JOPLIN, Mo. — Some churches raffle quilts to get people through the doors. For Ignite Church, a nondenominational congregation, the lure is a couple of AR-15 rifles.
A week ago Sunday, the church gave area fathers an opportunity to put their names in a free drawing to win one of two AR-15 rifles. Fathers could get tickets for each child they brought to church, and for bringing his own dad to church.
Ignite's lead pastor, Heath Mooneyham, said the Father's Day giveaway targeted a specific demographic - males age 18 to 35. His church also lures younger congregants with loud rock music, outings to gun ranges and a black-and-green color scheme reminiscent of a video game.
Also, the pastor has tattoos and a mohawk.
“We’re not trying to put on a show for anybody,” Mooneyham said. “We’re just dudes.” The AR-15 giveaway found controversy - in comments on the church's Facebook page and in other pulpits.
Steve Urie, pastor of the Joplin Diversity Fellowship, a non-denominational congregation open to lesbian, gay, bisexual and transgender worshippers, said giving away weapons leads to violence.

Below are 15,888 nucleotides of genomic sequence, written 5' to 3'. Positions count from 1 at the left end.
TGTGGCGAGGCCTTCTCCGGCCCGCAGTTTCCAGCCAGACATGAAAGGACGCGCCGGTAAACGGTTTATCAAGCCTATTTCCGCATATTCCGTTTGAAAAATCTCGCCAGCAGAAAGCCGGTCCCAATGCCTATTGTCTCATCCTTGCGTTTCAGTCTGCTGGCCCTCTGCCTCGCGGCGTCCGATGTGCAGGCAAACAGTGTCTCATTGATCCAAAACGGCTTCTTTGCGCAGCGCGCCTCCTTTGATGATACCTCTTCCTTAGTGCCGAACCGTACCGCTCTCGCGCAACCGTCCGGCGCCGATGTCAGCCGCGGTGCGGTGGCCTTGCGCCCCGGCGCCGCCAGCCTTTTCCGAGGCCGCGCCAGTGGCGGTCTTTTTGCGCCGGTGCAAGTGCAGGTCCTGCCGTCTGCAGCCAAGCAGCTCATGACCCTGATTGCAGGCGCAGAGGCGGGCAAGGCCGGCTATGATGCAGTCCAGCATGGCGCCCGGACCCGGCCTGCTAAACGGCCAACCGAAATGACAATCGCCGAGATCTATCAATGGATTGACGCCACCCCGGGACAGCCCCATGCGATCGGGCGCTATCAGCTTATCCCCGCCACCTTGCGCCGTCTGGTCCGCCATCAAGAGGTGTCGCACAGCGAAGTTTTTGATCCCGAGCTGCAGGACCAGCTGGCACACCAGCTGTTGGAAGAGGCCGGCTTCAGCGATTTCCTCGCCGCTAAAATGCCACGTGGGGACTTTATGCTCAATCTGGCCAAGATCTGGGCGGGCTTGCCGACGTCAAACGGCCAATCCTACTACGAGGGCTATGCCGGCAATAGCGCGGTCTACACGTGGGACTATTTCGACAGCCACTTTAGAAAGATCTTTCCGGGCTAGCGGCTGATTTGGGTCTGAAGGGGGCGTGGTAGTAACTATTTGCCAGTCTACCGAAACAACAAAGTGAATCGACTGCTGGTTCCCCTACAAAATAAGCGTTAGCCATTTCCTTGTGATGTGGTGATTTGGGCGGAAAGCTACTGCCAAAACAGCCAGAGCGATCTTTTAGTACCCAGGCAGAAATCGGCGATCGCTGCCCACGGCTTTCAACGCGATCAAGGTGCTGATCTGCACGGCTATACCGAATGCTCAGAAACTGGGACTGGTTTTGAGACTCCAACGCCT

"I don’t think it’s just nontraditional," said Urie. "I think it’s careless and reckless.”
But Dan McCain, who plays lead guitar for the Ignite band and was one of the two AR-15 winners, said firearm ownership doesn't equate to violence.
"I’ve never won anything in my life, so it was exciting,” he said.
Though not a fully automatic weapon, the AR-15 discharges rounds as quickly as its operator can pull the trigger. It was one of several guns used in Aurora, Colo., where a gunman killed 12 people in a movie theater, and similar to the style of rifle used in the school shooting in Newtown, Conn.
In a YouTube video shared on Ignite's Facebook page, Mooneyham called one of the rifles in the giveaway, made by Black Rain Ordnance in Neosho, Mo., the “Lamborghini of guns.”